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September 1988

Recognizing Familial Lecithin Cholesterol Acyltransferase Deficiency at the Slit Lamp

Author Affiliations

Tübingen, West Germany

Arch Ophthalmol. 1988;106(9):1164. doi:10.1001/archopht.1988.01060140324010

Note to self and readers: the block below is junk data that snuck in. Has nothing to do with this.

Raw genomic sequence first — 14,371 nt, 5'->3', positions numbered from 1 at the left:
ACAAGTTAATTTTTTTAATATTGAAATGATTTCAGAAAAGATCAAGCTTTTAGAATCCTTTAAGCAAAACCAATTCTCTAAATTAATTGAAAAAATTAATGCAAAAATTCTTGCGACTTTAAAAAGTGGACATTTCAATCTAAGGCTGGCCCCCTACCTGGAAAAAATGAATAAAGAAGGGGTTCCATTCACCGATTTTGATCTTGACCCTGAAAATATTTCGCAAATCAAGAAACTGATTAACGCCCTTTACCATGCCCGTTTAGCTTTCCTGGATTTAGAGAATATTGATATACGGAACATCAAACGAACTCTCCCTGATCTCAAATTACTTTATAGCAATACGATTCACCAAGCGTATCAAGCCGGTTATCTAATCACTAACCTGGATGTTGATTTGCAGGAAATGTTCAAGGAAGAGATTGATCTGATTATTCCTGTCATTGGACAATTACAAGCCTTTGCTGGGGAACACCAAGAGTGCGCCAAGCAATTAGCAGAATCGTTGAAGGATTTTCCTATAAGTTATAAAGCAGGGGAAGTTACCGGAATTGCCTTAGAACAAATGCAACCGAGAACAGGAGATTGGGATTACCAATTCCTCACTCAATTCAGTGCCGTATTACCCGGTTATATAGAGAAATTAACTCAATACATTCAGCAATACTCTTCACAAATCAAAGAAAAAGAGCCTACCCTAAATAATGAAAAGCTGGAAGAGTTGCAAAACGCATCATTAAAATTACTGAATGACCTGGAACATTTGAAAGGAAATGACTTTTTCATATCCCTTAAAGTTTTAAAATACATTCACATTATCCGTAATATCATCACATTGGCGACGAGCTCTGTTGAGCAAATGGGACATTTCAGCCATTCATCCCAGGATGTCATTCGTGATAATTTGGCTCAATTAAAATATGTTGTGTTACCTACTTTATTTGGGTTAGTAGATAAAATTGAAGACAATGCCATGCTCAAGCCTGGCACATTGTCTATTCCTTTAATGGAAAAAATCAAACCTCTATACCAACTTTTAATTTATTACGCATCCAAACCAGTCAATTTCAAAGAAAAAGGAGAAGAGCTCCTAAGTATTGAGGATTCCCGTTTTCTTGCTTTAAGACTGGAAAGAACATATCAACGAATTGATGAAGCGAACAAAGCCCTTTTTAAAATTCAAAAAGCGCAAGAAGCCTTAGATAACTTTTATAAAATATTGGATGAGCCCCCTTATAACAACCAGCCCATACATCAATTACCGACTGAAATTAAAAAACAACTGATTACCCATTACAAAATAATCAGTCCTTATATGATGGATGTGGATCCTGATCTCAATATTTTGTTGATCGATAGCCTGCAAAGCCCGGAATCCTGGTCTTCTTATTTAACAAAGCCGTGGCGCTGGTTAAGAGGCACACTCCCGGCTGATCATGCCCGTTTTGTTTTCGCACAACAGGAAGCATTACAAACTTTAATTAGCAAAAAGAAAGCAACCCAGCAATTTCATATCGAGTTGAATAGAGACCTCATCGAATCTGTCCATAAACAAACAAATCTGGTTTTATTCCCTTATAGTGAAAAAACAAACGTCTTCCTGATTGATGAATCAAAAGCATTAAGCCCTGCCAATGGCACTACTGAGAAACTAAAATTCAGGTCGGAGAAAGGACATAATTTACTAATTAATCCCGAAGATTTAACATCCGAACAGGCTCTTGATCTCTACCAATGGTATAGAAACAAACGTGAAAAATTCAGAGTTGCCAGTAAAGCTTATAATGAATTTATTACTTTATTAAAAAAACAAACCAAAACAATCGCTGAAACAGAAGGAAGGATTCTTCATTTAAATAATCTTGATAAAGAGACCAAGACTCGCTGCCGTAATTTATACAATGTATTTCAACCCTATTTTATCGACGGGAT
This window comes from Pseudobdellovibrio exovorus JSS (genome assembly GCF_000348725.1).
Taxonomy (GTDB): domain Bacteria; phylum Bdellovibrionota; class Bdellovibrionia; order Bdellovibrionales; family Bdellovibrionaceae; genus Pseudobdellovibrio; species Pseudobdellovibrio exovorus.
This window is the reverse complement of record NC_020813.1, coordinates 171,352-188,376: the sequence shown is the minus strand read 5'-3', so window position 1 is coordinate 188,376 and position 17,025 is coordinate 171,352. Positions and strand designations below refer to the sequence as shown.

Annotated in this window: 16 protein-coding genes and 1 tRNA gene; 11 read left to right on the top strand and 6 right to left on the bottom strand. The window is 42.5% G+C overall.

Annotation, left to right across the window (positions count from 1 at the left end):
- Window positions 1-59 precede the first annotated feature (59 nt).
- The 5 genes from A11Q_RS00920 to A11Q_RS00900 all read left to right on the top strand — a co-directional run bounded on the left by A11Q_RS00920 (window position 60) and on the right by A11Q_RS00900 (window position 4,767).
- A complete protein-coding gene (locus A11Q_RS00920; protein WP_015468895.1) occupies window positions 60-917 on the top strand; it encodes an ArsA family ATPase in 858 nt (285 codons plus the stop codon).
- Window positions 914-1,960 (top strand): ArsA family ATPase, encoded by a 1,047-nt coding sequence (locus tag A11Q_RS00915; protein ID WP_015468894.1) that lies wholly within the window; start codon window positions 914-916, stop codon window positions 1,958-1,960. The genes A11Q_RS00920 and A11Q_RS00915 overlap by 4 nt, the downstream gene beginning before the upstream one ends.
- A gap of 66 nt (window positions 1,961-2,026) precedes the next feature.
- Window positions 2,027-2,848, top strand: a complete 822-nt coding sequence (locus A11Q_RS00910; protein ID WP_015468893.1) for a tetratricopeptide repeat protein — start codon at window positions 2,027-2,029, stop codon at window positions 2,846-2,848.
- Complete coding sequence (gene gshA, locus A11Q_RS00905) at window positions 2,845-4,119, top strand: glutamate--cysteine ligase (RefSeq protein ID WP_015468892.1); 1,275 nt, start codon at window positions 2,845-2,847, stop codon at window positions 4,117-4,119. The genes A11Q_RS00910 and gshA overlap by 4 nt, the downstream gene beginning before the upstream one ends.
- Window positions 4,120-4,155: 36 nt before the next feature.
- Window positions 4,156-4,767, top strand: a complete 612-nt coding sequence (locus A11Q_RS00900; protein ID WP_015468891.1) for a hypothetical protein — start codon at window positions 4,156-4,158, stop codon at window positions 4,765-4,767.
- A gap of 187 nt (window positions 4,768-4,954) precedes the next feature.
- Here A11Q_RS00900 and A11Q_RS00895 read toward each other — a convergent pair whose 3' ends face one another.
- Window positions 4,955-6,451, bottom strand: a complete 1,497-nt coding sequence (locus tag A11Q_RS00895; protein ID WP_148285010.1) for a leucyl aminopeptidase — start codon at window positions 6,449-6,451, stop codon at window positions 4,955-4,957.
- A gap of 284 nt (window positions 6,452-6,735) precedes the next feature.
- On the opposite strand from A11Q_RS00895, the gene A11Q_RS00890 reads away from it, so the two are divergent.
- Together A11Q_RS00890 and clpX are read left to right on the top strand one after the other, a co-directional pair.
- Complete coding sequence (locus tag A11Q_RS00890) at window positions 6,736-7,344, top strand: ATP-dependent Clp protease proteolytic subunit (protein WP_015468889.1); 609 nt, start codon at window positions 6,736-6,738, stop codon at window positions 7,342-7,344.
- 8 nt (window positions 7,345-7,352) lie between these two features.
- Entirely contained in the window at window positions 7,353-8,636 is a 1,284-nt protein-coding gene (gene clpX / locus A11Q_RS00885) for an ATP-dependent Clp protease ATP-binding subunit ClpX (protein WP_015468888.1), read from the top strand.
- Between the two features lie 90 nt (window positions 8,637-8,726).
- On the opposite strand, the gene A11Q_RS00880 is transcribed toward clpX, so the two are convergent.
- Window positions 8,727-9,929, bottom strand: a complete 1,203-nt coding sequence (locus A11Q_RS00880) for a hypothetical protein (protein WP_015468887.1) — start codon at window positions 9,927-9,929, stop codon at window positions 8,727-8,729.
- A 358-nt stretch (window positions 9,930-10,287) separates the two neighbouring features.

To the Editor.  —We read with great interest the fine article by Vrabec and associates1 in the February 1988 issue of the Archives and congratulate the authors on their study of a large family with lecithin cholesterol acyltransferase (LCAT) deficiency. The main clinical features of this complex disturbance in plasma lipids and lipoproteins are anemia, proteinuria, and corneal opacities.2 In 1987 we reviewed all of the literature on patients with familial LCAT deficiency and we described the first case reported in Germany.3 Corneal opacification was noted in all homozygous cases reported in the literature as well as in our own patient. In contrast, anemia was present at the time of diagnosis in 92% of the reviewed cases and proteinuria was present in 76% of cases. Thus, corneal opacification is the single obligatory clinical sign of LCAT deficiency. In addition to this, the overall opacity pattern is the

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